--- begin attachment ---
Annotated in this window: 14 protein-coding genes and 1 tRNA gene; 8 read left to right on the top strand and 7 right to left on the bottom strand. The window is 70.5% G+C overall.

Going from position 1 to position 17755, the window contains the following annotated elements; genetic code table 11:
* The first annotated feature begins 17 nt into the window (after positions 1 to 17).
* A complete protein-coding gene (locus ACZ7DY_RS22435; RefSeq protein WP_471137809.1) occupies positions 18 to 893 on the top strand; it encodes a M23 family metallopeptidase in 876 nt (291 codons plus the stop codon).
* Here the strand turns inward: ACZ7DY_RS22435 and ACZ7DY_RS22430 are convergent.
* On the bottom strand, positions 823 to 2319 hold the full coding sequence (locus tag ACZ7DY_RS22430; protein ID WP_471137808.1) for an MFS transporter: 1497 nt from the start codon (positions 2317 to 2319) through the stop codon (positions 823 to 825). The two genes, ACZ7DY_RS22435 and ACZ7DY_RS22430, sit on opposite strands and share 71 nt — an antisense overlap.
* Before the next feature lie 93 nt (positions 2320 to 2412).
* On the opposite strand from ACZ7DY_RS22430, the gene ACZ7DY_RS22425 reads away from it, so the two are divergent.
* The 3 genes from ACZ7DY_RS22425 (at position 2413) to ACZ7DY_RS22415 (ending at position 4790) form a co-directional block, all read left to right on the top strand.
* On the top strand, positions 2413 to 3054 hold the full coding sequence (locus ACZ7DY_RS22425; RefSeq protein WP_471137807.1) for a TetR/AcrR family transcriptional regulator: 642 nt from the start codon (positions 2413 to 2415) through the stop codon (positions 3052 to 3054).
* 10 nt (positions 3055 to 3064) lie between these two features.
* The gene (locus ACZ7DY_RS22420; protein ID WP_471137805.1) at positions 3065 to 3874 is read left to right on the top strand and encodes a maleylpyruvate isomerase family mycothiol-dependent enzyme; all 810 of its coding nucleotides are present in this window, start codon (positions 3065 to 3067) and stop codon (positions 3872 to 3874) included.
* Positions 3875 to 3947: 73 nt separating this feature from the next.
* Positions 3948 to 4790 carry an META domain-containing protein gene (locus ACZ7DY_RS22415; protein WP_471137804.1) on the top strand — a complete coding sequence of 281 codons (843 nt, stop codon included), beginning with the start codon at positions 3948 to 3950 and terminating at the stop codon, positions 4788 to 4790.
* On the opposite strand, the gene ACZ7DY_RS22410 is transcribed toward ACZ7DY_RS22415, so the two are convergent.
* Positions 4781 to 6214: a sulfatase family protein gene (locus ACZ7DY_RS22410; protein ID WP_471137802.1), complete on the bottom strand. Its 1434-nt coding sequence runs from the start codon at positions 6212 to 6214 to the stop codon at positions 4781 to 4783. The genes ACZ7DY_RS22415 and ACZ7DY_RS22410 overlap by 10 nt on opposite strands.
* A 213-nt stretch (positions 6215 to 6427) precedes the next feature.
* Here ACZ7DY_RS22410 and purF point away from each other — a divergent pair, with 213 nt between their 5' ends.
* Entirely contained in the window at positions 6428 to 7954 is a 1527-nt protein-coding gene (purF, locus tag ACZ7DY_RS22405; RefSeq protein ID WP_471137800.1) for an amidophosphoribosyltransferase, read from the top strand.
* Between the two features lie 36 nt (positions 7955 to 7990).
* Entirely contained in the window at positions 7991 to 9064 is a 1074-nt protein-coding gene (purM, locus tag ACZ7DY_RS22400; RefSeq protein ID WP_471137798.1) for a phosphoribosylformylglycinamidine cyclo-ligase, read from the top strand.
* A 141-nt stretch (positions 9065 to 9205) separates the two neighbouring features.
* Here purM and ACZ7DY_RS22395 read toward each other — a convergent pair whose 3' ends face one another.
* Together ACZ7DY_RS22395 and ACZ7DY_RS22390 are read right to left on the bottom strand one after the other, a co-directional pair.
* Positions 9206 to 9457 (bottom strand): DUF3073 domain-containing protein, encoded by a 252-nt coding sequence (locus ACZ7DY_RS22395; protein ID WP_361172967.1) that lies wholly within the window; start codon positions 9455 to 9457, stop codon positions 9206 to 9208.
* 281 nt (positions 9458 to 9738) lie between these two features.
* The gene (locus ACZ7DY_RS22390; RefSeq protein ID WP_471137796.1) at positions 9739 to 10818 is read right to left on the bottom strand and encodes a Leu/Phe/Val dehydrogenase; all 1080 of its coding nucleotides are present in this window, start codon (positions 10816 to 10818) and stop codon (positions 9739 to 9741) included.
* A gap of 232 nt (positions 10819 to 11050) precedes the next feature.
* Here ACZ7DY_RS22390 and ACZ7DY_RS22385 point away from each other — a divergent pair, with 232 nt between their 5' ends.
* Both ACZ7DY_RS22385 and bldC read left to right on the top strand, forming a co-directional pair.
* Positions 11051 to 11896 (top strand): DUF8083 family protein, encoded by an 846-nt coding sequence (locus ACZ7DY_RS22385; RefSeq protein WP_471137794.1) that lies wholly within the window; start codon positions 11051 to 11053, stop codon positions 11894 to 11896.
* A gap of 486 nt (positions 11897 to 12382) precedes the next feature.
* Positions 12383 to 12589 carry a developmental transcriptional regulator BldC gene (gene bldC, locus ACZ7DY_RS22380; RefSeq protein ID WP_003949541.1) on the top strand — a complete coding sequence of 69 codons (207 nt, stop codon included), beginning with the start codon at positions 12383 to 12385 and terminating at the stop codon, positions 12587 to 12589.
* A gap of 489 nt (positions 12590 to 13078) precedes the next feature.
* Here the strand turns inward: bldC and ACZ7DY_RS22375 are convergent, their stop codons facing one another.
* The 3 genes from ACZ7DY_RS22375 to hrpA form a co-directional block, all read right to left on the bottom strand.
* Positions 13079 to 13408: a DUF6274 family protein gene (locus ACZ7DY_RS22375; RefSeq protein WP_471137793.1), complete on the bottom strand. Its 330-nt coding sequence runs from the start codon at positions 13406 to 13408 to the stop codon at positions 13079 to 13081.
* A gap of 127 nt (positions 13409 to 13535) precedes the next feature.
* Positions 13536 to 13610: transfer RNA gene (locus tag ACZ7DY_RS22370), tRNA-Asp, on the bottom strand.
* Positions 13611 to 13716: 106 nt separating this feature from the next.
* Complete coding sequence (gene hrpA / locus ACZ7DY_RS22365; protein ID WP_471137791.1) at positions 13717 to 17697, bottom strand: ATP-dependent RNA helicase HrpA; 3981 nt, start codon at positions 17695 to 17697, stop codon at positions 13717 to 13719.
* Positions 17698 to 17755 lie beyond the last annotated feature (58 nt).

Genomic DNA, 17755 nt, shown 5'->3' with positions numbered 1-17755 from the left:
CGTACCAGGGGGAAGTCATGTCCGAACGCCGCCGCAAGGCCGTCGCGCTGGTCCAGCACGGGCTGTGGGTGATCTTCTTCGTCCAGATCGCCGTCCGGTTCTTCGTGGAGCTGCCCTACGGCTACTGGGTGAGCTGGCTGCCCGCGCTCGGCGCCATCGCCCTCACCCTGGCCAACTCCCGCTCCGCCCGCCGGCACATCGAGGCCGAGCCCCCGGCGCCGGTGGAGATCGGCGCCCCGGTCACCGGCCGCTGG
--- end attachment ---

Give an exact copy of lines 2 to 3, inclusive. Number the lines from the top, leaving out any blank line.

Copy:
Going from position 1 to position 17755, the window contains the following annotated elements; genetic code table 11:
* The first annotated feature begins 17 nt into the window (after positions 1 to 17).